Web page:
In the last column, we had discussed the extreme frustrations faced by Human Resource (HR) managers as well as software company CEOs in dealing with the attraction and retention of the modern-day programmer and analyst, who are perpetually in search of more money, newer technologies, and newer countries. An entirely new management style seems to be called for when dealing with this new breed of people in systems departments as well as software companies.
In the software industry, the paradox of HR starts right from the time the potential employee walks in for an interview. In most cases, where experienced people are being considered, it is more the interviewee interviewing the company than the candidate being interviewed, and recruiting teams have to prepare to sell the organization to the right candidate. And this wooing process continues till the time the person actually comes on board, for changes of heart can take place right till the end. Stories abound of consultants being put on a plane to the US by one organization only to see them being met at the other end by a different company, leaving the original company''s receiving team literally holding the NameBoard.
But there are still some good firms who not only attract but also retain good talent. This is by looking for high quality in the hiring process as well as having all senior people up to the project leader level fully trained in the science and art of motivation, career planning, and HR development. Some good practices that have helped in building some loyalty in the software consultant to the organization are mentoring, 360 degree appraisals, six-monthly appraisals, and the existence of a true meritocracy where performance is respected above all else. Of course, once the basic trust is built in the employee, successful organizations can be built and sustained only if the ''Iron Fist in the Velvet Glove'' policy is adopted. The whole organization must know that while informality, flexibility, and openness are encouraged, there is a line of behavior, conduct, and professional ethics which will not be compromised, whatever the circumstances.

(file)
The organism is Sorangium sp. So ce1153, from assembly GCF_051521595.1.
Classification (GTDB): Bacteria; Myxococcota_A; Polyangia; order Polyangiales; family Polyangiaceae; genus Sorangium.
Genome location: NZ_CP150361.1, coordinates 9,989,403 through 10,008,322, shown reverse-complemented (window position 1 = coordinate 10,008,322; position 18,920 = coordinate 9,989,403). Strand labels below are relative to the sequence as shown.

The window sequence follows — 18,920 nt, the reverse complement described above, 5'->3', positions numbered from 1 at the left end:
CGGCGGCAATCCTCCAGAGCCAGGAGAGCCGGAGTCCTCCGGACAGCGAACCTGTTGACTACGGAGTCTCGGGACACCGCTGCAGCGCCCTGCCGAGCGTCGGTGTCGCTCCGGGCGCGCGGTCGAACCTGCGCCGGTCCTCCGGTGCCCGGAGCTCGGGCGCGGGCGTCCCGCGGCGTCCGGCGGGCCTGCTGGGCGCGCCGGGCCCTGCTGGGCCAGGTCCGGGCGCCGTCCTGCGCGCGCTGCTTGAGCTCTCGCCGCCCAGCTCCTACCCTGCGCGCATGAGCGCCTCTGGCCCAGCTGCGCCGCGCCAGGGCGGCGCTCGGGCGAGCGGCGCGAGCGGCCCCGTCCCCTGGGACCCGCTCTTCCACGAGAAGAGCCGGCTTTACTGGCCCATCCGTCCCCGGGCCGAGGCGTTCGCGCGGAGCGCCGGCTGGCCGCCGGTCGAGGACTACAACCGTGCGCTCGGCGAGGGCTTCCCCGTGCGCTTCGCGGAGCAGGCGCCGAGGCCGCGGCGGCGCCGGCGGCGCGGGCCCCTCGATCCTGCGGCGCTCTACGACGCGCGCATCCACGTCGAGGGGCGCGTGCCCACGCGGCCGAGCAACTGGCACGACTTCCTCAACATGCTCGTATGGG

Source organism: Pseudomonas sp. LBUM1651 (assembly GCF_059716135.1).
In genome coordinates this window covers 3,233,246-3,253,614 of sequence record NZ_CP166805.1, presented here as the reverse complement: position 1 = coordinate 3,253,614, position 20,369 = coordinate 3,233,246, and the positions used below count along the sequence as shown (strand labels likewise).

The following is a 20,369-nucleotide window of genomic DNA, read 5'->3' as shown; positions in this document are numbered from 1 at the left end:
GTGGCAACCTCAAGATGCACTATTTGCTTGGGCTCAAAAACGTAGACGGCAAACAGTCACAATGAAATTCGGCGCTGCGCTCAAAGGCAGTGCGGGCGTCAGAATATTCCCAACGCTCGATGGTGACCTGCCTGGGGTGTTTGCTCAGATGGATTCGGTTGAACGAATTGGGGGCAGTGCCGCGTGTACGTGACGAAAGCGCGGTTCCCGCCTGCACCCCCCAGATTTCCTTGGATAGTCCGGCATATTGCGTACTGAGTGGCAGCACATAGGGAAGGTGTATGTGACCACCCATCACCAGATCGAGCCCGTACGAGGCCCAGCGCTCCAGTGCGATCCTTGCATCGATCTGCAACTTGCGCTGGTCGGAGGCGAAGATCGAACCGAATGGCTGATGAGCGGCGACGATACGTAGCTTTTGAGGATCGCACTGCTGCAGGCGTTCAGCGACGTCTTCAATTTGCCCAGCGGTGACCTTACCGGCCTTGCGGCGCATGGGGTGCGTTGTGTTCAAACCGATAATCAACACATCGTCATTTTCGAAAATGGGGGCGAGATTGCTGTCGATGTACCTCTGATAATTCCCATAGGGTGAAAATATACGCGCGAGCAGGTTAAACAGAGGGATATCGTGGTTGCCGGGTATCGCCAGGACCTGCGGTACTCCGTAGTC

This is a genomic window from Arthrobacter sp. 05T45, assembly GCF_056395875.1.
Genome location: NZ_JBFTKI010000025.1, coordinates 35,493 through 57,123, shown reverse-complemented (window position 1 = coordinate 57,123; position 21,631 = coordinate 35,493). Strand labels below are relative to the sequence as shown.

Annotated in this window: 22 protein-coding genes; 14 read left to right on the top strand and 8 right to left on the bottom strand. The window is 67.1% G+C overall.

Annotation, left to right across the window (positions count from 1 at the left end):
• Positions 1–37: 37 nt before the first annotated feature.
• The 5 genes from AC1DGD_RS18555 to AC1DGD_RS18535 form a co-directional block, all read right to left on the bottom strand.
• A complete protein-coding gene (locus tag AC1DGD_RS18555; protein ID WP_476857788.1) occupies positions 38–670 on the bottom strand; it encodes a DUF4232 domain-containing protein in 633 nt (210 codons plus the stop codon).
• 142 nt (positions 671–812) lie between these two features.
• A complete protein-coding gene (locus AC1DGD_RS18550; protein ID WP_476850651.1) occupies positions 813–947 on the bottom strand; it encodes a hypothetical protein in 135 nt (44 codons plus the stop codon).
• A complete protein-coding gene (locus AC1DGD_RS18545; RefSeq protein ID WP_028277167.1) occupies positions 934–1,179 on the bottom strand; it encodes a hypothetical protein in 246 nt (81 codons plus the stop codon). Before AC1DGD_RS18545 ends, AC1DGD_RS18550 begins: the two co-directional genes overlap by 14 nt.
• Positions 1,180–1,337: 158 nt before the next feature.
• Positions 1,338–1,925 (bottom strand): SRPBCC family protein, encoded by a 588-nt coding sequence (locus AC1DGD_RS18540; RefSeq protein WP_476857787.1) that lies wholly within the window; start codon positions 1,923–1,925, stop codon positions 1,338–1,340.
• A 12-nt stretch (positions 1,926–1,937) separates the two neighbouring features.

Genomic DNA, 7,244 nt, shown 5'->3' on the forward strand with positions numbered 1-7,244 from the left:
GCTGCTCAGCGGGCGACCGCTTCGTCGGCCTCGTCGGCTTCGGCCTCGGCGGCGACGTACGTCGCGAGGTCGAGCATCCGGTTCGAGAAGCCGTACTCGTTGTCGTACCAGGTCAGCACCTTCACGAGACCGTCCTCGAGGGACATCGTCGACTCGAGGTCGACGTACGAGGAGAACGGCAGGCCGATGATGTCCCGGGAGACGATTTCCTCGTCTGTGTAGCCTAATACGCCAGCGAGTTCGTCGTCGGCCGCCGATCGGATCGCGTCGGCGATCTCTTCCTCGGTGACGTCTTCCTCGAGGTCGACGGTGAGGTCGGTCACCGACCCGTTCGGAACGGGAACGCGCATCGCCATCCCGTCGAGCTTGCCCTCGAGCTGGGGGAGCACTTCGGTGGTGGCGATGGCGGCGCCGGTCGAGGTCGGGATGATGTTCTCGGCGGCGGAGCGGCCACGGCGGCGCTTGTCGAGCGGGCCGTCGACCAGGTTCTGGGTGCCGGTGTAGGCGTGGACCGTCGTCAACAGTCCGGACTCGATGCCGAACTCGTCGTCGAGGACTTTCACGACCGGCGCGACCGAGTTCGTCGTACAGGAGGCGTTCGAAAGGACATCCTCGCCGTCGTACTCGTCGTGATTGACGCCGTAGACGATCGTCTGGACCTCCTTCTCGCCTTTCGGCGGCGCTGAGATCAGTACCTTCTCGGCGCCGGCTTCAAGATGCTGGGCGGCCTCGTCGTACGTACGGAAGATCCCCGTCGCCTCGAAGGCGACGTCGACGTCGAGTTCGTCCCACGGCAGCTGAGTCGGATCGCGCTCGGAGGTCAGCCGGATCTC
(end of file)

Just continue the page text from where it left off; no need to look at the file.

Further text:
The problem is even more acute in systems departments of organizations where the HR function is faced with two major challenges. The first is with the motivation of the systems group themselves, who often regard working in user organizations as a second choice vocation and many prefer to be in consulting houses with their newer technologies, multiple projects, and opportunities for faster salary and designation growth. The second issue is the rules of the establishment itself, which will not permit exceptions to retain the many brilliant mavericks that expect a different treatment to sustain their motivation. The best modus operandi here is to go for stable and seasoned professionals who have had their share of excitement and quick movements and are looking for more stable responsibilities. It is also extremely crucial that the organization does not treat the systems folks differently and every effort is made to integrate them into the mainstream. The CIO role, which is so highly respected in corporate US, should be given the stature and powers that it deserves, which will also become a worthwhile aspiration level for many persons in the systems group.
Managing the systems professional is always going to need special skills, but it is well worth the time and money invested by the organization to ensure that a stable environment is created where high and consistent performance can become the norm.
is MD, Aptech Ltd.